Baby manatee rescued from entangled fishing line in Eleuthera
By Bahamas Marine Mammal Research Organisation
Feb 5, 2016 - 1:24:53 PM
Photos by Shane Gross
On December 29th, researchers from the Bahamas Marine Mammal Research Organisation (BMMRO) responded to a sighting report of a mother and calf manatees, known as “Gina” and “Sayle”, in Spanish Wells, Eleuthera, and discovered that the 5-month old calf had mono-filament fishing line entangled around her right flipper. Despite several attempts, it was impossible to remove the line. Without intervention, Sayle would lose her flipper, and could die if the wound became infected. Since the discovery last month, BMMRO, The Department of Marine Resources and Atlantis’ Animal Rescue Team (all primary members of The Bahamas Marine Mammal Stranding Network) have been working together to attempt to temporarily capture Sayle and her mother Gina to enable Atlantis’ vet, Dr. Eric Anderson, DVM, to remove the line.
The rescue operation successfully took place on Monday, February 1st, 2016 in Spanish Wells harbour. The rescue team, including staff from Atlantis, BMMRO and volunteers from Eleuthera, were able to lure the two manatees to a boat ramp where they were encircled by a net. The capture allowed the team to pull Sayle out of the water so the vet could disentangle her flipper. The mono-filament line which was wrapped around her flipper three times, was carefully removed and Sayle was given a full health assessment. Blood samples were collected from both animals to check for possible infection in the calf and assess the general health of the mother. Before the release, a satellite tag was attached to Gina which has allowed BMMRO to track their movements post-release using the satellite data received from the tag.
The entire rescue took less than an hour and upon release the mother and calf swam away side by side. Since their release, satellite data shows that they traveled from Spanish Wells to Harbour Island on Monday night, then back around the Devil's Backbone and through Current Cut to Hatchet Bay, where they have remained since. Tag data show that Gina is visiting the same areas she did a year ago when she was previously tagged. BMMRO will continue to monitor their movements and plan to conduct a follow-up assessment of mother and calf before removing the tag in the next few months.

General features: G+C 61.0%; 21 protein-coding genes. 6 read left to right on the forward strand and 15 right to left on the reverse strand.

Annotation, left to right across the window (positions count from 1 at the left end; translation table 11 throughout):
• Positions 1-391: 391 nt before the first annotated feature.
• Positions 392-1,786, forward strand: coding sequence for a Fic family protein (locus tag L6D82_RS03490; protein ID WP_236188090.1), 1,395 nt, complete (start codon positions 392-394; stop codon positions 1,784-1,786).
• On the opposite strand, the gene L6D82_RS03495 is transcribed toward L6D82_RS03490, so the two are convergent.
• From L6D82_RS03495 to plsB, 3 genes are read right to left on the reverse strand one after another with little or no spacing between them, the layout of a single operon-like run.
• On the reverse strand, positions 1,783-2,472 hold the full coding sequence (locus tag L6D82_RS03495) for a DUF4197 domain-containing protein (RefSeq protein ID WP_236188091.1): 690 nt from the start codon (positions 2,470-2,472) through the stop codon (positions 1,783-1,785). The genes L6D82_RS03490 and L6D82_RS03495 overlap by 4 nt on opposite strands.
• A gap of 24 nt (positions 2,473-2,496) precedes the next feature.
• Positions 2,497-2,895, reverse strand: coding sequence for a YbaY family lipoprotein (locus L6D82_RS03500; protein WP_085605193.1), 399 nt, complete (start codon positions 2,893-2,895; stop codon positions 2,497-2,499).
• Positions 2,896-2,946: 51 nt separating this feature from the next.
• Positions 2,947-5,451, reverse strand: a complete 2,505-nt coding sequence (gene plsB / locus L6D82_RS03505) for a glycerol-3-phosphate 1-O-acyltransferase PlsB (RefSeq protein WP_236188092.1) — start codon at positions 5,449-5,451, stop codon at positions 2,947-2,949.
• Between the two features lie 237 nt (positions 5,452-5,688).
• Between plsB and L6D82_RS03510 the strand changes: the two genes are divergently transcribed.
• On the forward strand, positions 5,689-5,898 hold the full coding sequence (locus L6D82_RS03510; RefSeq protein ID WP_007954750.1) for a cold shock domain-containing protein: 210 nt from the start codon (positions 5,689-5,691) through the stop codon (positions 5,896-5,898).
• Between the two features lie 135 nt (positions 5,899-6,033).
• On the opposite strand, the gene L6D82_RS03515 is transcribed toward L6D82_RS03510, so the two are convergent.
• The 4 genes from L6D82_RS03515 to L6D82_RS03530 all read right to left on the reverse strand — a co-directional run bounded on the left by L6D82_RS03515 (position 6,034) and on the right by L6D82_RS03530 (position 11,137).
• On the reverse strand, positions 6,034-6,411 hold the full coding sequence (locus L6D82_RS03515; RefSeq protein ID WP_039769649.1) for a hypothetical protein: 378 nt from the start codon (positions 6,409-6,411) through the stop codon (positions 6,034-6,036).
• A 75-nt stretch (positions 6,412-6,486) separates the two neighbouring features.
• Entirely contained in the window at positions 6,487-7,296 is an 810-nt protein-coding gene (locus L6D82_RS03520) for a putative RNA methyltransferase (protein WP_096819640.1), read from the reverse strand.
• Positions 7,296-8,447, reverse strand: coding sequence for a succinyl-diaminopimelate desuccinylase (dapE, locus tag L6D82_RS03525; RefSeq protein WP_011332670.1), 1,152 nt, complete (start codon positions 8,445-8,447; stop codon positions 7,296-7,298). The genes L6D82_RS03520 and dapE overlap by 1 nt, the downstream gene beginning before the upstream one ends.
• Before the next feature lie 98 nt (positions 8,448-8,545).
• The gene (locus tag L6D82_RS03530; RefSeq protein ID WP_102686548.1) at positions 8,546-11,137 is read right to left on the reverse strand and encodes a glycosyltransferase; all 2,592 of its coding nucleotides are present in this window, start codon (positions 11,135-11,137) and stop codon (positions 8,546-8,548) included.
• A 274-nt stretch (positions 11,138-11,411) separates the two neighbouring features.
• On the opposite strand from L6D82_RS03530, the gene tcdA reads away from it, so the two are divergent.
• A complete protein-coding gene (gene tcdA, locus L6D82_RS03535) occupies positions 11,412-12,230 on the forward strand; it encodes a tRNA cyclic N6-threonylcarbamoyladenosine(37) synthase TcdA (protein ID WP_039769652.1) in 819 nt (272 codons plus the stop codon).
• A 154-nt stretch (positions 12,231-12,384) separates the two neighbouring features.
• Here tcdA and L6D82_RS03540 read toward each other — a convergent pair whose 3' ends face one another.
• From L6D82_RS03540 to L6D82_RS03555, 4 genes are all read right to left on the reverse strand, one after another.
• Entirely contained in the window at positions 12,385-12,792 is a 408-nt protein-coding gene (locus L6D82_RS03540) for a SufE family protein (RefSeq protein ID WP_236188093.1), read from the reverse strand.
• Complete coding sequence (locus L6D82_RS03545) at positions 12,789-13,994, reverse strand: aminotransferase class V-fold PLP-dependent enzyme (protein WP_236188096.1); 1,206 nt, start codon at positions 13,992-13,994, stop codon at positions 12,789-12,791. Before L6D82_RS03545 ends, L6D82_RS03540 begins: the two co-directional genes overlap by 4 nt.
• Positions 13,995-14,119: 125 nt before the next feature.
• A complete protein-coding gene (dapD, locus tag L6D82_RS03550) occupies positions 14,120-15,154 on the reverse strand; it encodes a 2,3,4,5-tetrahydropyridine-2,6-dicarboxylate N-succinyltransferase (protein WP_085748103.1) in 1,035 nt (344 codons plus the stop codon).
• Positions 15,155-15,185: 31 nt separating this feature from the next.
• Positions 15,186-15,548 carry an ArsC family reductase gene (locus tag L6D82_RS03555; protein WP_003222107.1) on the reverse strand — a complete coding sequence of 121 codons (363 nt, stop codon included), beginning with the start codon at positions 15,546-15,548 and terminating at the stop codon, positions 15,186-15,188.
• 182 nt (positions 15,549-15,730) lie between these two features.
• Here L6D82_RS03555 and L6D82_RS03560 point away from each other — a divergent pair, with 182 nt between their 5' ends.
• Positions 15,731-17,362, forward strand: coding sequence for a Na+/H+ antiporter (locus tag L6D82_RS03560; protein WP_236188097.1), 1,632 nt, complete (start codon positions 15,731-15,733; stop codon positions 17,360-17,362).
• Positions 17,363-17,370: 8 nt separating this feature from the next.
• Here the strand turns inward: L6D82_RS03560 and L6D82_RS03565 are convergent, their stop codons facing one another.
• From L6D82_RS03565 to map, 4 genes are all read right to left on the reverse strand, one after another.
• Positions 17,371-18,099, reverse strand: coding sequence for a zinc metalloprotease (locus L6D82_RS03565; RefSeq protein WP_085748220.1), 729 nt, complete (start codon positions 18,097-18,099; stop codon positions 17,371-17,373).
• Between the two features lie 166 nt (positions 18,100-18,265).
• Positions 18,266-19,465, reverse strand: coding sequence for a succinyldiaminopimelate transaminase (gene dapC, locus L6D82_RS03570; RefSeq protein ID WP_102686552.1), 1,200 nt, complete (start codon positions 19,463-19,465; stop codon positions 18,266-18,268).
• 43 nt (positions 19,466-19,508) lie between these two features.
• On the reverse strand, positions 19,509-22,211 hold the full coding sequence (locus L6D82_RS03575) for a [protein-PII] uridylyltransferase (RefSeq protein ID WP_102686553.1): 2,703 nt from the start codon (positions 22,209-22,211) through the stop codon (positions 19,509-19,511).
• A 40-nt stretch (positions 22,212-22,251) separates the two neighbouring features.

Dr Charlotte Dunn, researcher at the Bahamas Marine Mammal Research Organisation, described the rescue as: “An excellent example of skilled resources available in The Bahamas coming together to help animals in need, and contributing to animal conservation. Thanks to everyone involved for making this a successful rescue.”
The capture team consisted of Dr. Eric Anderson, DVM, Chelsea Roberts, Jonathan Wong, Marvin Johnson, Antoine Taylor, and Cecil Cartwright from the Atlantis Animal Rescue Team; Dr Diane Claridge, Dr Charlotte Dunn and Felice Knowles from BMMRO; and Norma Roberts, Shane Gross, Caine Delacy, Elaine Woodworth, Janine Wilson, Dr Sandra Simms, and Dr Randall Bishop. Jim Reid from the U.S. Geologic Survey for his advice the capture and tagging. Mr and Mrs Keith Smith allowed us to use their boat ramp and dock, Howard Albury, Glen Higgs and Elizabeth Claridge provided use of their boats, Erich reported sightings from the air, Abner Pinder and Stephen Thompson from Bahamas Ferries helped with transport, and the Atlantis Blue Project Foundation for providing funds to allow the rescue to take place. Finally, we wish to thank Mr. Michael Braynen, Director of the Department of Marine Resources, and Indira Brown, Asst. Fisheries Officer, for expediting permission for the capture.
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